The first time I ever tasted the vegetative flaw that is associated with bad vintages from the Alexander Valley, it was a Jordan Cabernet Sauvignon. I forget which vintage but whatever you do, don’t drink that one. Drink this one. Flaw free. I can’t seem to find anything on these internets that tells me why there is occasionally a background of asparagus in wines from this region and today being the internet blackout in protest of SOPA, Wikipedia is shut down, so no dubious information derived from copied and pasted, out of context bits of information making up a plagiarized Frankenstein. Certainly the Alexander Valley doesn’t have a monopoly on this flaw, but it does seem to pop up there more than anywhere else in my experience.
The winemaker calls this a “seemless wine.” I can give him that. There are no bumps or shocks. It starts of with blackberry, maybe a little blueberry like a merlot. The middle is remarkable smooth and the finish is soft, with a little vanilla and maybe cedar. There’s a bit of pepper too. The whole of the wine is rather light for a California cabernet sauvignon with relatively bright fruit. As such it’s a good food wine; not whimpy, but not overwhelming. We had it with rosemary and garlic pork chops grilled on the great and glorious Big Green Egg. I think you should have it with rosemary and garlic pork chops grilled on the great and glorious Big Green Egg because it worked really well. I’ve had it with a New York Strip in the past and it held it’s ground. I suspect that it would be best with lamb, but so many things are best with lamb.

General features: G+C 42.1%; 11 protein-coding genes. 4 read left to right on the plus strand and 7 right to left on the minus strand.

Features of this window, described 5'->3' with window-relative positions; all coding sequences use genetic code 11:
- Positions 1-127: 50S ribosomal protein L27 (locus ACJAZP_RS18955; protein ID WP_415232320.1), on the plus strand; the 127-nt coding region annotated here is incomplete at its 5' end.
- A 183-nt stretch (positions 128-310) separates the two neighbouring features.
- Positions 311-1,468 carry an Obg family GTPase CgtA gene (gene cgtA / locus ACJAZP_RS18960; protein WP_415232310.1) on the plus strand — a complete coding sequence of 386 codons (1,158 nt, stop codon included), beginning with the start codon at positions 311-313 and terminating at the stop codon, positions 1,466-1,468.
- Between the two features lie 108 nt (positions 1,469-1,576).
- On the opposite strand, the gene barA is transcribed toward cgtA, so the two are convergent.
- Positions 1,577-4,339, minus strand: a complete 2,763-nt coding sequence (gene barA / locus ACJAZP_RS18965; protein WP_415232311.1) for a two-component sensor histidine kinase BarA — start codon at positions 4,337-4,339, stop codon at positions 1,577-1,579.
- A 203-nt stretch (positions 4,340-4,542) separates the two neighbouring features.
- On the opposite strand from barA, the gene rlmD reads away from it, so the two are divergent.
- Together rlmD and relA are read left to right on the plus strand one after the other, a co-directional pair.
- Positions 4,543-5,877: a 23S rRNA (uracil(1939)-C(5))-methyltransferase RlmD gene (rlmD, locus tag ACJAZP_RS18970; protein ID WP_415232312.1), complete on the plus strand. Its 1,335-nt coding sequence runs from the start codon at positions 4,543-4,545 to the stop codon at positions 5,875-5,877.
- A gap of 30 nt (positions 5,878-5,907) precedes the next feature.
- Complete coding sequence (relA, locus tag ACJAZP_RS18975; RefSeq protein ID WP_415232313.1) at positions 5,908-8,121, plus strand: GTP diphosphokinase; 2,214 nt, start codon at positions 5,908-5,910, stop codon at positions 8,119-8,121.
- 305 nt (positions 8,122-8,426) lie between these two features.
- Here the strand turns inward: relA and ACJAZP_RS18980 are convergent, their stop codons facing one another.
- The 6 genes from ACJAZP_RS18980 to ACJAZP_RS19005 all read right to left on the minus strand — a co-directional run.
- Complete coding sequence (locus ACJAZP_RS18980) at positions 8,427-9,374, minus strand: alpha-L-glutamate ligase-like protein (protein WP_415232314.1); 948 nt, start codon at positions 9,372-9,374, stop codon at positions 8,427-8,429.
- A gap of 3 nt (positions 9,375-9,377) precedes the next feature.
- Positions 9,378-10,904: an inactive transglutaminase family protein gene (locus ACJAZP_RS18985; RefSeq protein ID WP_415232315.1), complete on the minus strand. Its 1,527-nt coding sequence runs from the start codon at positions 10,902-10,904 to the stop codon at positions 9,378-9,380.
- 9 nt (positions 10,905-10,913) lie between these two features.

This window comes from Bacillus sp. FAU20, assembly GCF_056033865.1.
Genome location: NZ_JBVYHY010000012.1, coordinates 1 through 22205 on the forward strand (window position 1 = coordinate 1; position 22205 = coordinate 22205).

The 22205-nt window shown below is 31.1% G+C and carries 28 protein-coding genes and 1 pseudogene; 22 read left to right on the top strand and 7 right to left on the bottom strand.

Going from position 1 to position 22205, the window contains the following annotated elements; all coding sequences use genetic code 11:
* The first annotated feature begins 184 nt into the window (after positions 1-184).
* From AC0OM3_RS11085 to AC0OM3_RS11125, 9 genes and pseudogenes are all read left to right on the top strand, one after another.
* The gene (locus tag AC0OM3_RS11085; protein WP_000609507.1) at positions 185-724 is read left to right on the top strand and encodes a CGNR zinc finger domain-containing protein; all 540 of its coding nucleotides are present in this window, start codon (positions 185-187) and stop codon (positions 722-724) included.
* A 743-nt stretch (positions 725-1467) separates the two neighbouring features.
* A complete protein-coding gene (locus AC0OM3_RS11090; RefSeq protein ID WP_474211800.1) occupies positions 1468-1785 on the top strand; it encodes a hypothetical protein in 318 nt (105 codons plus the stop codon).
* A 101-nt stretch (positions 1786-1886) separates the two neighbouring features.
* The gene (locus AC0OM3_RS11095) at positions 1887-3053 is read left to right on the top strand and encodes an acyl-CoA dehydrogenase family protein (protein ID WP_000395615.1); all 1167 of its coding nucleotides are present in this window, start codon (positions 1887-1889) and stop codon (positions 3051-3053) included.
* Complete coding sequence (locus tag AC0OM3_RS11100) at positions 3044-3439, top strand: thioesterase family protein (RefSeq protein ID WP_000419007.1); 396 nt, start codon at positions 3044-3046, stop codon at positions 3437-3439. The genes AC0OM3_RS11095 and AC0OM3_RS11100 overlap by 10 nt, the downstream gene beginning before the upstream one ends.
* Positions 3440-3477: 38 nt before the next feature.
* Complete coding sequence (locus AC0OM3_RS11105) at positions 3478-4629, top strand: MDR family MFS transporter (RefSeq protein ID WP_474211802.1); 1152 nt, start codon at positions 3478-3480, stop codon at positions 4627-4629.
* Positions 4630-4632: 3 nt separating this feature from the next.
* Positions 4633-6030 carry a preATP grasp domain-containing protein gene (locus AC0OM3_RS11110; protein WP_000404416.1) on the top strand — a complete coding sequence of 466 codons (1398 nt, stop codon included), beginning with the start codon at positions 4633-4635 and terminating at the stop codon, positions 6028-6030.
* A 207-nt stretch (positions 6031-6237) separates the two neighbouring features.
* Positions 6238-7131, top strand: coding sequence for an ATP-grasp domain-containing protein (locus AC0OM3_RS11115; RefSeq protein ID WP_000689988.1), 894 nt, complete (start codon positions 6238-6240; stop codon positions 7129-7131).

Jordan is moderately priced, coming in at $40.00ish and is a pretty good value. Just read about the vintage before buying so you don’t get salad in your wine.